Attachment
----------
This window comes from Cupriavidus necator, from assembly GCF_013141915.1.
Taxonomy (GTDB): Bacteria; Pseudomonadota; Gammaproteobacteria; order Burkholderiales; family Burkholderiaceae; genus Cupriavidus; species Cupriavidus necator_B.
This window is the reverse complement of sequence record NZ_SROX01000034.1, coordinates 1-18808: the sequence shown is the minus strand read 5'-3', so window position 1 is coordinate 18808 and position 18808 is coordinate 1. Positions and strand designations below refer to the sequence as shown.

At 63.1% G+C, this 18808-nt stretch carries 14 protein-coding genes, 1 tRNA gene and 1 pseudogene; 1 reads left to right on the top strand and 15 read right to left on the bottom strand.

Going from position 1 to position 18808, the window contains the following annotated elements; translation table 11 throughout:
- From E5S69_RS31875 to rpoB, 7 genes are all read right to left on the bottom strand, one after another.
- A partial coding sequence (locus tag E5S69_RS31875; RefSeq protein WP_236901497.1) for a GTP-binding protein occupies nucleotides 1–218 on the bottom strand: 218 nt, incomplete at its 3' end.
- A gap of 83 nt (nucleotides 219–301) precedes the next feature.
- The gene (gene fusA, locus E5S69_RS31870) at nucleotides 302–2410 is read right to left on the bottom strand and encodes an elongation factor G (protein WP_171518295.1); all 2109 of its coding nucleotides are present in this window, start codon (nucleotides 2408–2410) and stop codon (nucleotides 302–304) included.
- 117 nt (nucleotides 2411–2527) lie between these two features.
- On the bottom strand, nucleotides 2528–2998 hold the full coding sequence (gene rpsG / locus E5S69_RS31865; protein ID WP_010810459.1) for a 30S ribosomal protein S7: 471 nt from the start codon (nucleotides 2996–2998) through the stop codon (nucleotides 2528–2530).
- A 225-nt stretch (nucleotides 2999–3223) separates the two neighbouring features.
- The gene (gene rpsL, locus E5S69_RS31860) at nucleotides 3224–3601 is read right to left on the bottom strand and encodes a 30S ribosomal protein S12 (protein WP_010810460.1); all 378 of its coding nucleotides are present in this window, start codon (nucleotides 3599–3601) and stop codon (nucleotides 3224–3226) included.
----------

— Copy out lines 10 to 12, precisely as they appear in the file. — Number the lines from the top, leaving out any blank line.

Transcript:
- 117 nt (nucleotides 2411–2527) lie between these two features.
- On the bottom strand, nucleotides 2528–2998 hold the full coding sequence (gene rpsG / locus E5S69_RS31865; protein ID WP_010810459.1) for a 30S ribosomal protein S7: 471 nt from the start codon (nucleotides 2996–2998) through the stop codon (nucleotides 2528–2530).
- A 225-nt stretch (nucleotides 2999–3223) separates the two neighbouring features.